This sweet little quilt combines a whole lot of Aussie inspiration. The fabulous fabrics are from Saffron Craig’s Wombat Wonderland collection which are 100% organic GOTS approved cotton. The pattern is a technique from Sarah Fielke’s Craftsy class, Big Techniques from Small Scraps. How adorable are those wombats?!
The larger squares were fussy cut from Wombats in my Garden and complemented by Sunrays, Flower Spot and (my favourite) Triangles. The smaller dark squares are from Wombat Lovehearts, there was the occasional bit of wombat surgery, creating some of my favourite details with wombats wandering in and out of their little windows.
I used strips of the same range for the back, including Sunflower Garden which was too pretty to cut up for the front.
I finished up the top a couple of weeks ago, you can read more about the technique and the rest of Sarah’s class in my previous post. The top came with me on a long weekend away where it was basted and I began the hand quilting, approximately 1/4″ inside each of the squares.
The quilting was done in bursts over a few weeks, once I started each session I didn’t want to put it down. I really enjoyed this process and found Sarah’s technique easy to pickup and really enjoyable, when you get into a groove it is quite meditative. The result of using organic cottons and hand quilting is a beautifully soft baby quilt.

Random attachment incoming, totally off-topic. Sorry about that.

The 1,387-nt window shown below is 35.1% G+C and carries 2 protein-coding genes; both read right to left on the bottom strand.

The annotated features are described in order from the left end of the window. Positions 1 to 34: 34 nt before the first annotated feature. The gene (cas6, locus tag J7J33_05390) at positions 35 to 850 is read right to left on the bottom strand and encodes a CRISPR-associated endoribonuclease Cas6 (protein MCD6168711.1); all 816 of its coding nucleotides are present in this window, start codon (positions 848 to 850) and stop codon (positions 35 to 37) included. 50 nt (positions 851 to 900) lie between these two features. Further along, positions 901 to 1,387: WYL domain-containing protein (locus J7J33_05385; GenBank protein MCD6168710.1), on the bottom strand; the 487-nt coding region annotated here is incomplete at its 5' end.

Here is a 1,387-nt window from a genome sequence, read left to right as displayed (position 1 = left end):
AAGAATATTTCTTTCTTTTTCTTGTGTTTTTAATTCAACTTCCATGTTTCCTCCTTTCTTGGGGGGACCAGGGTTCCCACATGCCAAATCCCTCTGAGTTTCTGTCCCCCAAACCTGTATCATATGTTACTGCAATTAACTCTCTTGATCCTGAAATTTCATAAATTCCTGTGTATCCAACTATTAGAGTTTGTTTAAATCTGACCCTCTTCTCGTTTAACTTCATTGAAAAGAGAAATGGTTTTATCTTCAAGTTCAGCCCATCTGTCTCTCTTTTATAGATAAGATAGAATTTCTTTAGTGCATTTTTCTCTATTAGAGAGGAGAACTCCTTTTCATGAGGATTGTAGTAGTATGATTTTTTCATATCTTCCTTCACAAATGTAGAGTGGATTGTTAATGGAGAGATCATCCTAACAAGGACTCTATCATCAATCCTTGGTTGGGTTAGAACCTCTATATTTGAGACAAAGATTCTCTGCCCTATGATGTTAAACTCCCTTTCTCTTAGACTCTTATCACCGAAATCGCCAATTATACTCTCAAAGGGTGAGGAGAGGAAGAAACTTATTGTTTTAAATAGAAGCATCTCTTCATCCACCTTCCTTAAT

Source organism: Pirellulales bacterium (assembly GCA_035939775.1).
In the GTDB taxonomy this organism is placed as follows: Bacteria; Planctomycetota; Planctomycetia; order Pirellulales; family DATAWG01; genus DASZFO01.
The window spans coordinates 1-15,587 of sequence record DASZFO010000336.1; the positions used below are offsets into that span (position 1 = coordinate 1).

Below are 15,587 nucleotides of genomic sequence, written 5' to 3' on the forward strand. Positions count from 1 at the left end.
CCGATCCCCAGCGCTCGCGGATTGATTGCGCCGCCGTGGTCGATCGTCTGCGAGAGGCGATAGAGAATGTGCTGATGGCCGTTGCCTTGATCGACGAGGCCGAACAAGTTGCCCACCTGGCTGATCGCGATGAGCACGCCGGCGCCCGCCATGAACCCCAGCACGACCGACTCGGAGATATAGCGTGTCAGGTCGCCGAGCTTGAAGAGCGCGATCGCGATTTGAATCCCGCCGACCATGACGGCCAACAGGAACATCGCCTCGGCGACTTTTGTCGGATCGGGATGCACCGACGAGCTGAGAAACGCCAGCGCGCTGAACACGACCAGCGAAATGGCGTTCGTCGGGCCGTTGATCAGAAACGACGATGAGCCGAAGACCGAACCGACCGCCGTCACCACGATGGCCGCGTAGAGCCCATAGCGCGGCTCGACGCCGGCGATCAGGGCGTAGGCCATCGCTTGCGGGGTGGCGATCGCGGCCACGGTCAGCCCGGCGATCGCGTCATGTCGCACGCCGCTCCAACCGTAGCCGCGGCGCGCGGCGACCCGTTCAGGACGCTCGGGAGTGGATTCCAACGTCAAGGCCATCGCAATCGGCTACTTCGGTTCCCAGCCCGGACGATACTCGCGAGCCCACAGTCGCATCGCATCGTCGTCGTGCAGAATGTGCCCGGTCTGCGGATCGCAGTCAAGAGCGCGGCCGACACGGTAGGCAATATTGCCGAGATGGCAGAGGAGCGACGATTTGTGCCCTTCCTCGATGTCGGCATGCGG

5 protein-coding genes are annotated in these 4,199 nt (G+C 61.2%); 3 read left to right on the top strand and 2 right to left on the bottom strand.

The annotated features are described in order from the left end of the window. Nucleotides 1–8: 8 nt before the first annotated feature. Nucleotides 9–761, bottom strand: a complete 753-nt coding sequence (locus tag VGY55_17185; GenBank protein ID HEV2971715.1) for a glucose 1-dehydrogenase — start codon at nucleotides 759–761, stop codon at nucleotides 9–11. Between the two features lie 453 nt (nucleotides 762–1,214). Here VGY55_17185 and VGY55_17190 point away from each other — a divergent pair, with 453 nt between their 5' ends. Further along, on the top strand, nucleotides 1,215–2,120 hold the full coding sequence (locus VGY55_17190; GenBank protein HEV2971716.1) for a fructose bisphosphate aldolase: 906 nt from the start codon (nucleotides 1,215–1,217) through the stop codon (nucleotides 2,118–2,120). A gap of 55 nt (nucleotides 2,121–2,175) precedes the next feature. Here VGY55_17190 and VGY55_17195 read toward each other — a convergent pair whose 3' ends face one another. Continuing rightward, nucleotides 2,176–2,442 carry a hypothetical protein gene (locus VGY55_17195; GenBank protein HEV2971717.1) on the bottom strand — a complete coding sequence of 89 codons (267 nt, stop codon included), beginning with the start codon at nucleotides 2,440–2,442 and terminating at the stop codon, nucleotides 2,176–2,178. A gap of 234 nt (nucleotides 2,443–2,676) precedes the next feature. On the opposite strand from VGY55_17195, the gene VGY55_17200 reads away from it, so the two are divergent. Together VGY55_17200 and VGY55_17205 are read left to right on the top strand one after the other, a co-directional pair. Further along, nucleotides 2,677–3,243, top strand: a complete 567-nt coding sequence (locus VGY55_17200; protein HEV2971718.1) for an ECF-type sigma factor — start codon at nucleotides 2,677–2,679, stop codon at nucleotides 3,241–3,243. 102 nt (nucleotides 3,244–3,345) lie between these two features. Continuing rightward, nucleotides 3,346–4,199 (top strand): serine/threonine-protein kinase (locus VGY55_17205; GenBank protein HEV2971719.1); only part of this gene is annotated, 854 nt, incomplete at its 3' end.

I love the striped binding, reminds me of liquorice all sorts (yum!)
This quilt was gifted to a work friend whose baby girl arrived in January. In place of a label I hand embroidered her name and the year. I hope it’s used and loved for some time to come.
This quilt started with the Marine print by Dan Stiles for Birch Fabrics, I’d been thinking about using the strips but didn’t really have a plan or purpose. Enter a self-imposed crazy deadline for a baby boy quilt and I had the four solids, backing/binding fabric & matching threads picked out in my lunch break. The piecing and quilting were kept really simple, not just for speed but it’s left the quilt nice and soft.
I wish I had some better photos to share but I was only able to snap a few as I was rushing out the door with this quilt, which I’d put the final stitches in minutes before. I didn’t think to change the camera lens and then the handful of front-on pictures were accidentally deleted by the guy who warned me only minutes before not to do just that… Oh well at least I have a couple photos.
My first quilt took a year from start to finish. So how long did the second one take?
Five nights. No really! How’s that for a productivity boost.
I certainly didn’t plan it that way, but that’s how long I had between hearing that a friend’s 12 week old baby had been in hospital, and when we’d be seeing his Dad next, just before Christmas. Thankfully he’s ok and back at home, but I thought a bright and fun quilt might help provide some comfort and cheer for the family.